"Tom Lane" <[EMAIL PROTECTED]> writes:

>       * delete a random 2% of the table
>       * vacuum to recover space
>       * insert a random 2% of the table
>       * select (about) 1000 consecutively-numbered rows
>       * select all the rows (this is just a cross check that the
>         number of rows isn't changing too much)
> What you would hope to see as the benefit of the patch is that the time
> for the range SELECT degrades more slowly as more of the table is
> replaced.  Ignoring the first SELECT as being a startup transient, it
> looks like HEAD degrades from about 3 msec to 6 msec over 10 iterations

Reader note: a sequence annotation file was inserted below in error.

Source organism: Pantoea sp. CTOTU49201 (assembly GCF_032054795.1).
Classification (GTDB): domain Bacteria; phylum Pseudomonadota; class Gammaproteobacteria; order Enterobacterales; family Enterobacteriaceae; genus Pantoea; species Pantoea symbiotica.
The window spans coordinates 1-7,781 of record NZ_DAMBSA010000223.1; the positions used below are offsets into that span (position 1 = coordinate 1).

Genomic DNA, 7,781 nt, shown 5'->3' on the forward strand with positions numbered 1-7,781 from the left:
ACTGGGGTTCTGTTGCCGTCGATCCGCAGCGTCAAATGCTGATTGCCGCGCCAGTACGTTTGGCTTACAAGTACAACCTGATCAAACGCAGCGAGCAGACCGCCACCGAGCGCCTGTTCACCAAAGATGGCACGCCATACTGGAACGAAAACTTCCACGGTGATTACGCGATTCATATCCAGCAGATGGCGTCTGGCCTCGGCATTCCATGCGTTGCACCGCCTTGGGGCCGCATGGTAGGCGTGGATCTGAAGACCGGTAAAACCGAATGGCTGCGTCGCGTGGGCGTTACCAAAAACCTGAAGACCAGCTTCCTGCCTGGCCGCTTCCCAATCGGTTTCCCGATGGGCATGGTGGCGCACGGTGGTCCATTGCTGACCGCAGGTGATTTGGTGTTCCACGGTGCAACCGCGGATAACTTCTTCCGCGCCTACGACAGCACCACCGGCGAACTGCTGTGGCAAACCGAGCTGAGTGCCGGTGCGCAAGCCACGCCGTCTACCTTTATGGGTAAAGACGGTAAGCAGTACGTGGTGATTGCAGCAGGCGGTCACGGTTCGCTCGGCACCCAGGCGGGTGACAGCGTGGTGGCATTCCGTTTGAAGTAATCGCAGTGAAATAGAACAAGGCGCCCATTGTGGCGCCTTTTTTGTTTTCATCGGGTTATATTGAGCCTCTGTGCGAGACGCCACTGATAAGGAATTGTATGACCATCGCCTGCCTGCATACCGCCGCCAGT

> (20% replacement of the table), whereas with the patch it's about 3 msec
> to about 4 and a half.  However, the INSERT steps went from around 20
> sec each to about twice that.

I would suggest:

a) continuing the test until you have 100% replacement.

b) defining the tables with a fill-factor large enough to hold at least one
   extra tuple

c) considering this patch alongside GII where it is especially important.

It's pretty serious what you're suggesting since it means that we'll basically
never have a real cluster feature. I would sure hope we're missing something
and there's a way to make this work usefully.

  Gregory Stark
  EnterpriseDB          http://www.enterprisedb.com

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